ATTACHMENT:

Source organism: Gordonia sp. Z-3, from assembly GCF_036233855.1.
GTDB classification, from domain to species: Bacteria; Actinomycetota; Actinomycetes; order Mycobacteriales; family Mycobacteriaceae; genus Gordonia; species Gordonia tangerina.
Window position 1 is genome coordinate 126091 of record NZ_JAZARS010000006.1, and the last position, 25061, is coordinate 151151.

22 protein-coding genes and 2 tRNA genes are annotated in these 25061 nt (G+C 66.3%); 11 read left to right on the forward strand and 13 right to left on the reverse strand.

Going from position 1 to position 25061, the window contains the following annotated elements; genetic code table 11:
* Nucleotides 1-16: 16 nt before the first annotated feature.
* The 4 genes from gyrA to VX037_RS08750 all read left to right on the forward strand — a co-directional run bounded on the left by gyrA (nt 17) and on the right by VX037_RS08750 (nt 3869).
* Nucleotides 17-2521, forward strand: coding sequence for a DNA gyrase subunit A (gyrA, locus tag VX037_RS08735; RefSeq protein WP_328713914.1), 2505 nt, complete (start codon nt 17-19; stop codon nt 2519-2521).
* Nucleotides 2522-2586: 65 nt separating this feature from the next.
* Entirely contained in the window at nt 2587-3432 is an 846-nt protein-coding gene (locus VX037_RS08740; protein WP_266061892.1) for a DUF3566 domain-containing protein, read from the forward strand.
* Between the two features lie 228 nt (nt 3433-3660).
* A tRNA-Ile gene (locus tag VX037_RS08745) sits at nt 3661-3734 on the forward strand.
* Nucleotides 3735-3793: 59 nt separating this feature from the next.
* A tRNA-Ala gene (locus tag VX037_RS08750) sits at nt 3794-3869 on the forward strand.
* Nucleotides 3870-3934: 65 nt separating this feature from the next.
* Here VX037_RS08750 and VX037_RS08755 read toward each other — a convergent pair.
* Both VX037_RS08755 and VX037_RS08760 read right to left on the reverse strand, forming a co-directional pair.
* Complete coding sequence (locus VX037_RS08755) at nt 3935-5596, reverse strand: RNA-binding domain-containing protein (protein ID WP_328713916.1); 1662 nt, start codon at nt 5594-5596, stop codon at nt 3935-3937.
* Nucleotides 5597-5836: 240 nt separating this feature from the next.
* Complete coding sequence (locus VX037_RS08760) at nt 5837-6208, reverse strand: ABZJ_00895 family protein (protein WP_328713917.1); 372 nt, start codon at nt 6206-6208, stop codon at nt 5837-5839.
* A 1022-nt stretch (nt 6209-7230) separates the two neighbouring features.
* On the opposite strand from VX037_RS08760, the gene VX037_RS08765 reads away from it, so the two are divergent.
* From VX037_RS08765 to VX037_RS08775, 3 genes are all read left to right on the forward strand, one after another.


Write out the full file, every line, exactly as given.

Source organism: Gordonia sp. Z-3, from assembly GCF_036233855.1.
GTDB classification, from domain to species: Bacteria; Actinomycetota; Actinomycetes; order Mycobacteriales; family Mycobacteriaceae; genus Gordonia; species Gordonia tangerina.
Window position 1 is genome coordinate 126091 of record NZ_JAZARS010000006.1, and the last position, 25061, is coordinate 151151.

22 protein-coding genes and 2 tRNA genes are annotated in these 25061 nt (G+C 66.3%); 11 read left to right on the forward strand and 13 right to left on the reverse strand.

Going from position 1 to position 25061, the window contains the following annotated elements; genetic code table 11:
* Nucleotides 1-16: 16 nt before the first annotated feature.
* The 4 genes from gyrA to VX037_RS08750 all read left to right on the forward strand — a co-directional run bounded on the left by gyrA (nt 17) and on the right by VX037_RS08750 (nt 3869).
* Nucleotides 17-2521, forward strand: coding sequence for a DNA gyrase subunit A (gyrA, locus tag VX037_RS08735; RefSeq protein WP_328713914.1), 2505 nt, complete (start codon nt 17-19; stop codon nt 2519-2521).
* Nucleotides 2522-2586: 65 nt separating this feature from the next.
* Entirely contained in the window at nt 2587-3432 is an 846-nt protein-coding gene (locus VX037_RS08740; protein WP_266061892.1) for a DUF3566 domain-containing protein, read from the forward strand.
* Between the two features lie 228 nt (nt 3433-3660).
* A tRNA-Ile gene (locus tag VX037_RS08745) sits at nt 3661-3734 on the forward strand.
* Nucleotides 3735-3793: 59 nt separating this feature from the next.
* A tRNA-Ala gene (locus tag VX037_RS08750) sits at nt 3794-3869 on the forward strand.
* Nucleotides 3870-3934: 65 nt separating this feature from the next.
* Here VX037_RS08750 and VX037_RS08755 read toward each other — a convergent pair.
* Both VX037_RS08755 and VX037_RS08760 read right to left on the reverse strand, forming a co-directional pair.
* Complete coding sequence (locus VX037_RS08755) at nt 3935-5596, reverse strand: RNA-binding domain-containing protein (protein ID WP_328713916.1); 1662 nt, start codon at nt 5594-5596, stop codon at nt 3935-3937.
* Nucleotides 5597-5836: 240 nt separating this feature from the next.
* Complete coding sequence (locus VX037_RS08760) at nt 5837-6208, reverse strand: ABZJ_00895 family protein (protein WP_328713917.1); 372 nt, start codon at nt 6206-6208, stop codon at nt 5837-5839.
* A 1022-nt stretch (nt 6209-7230) separates the two neighbouring features.
* On the opposite strand from VX037_RS08760, the gene VX037_RS08765 reads away from it, so the two are divergent.
* From VX037_RS08765 to VX037_RS08775, 3 genes are all read left to right on the forward strand, one after another.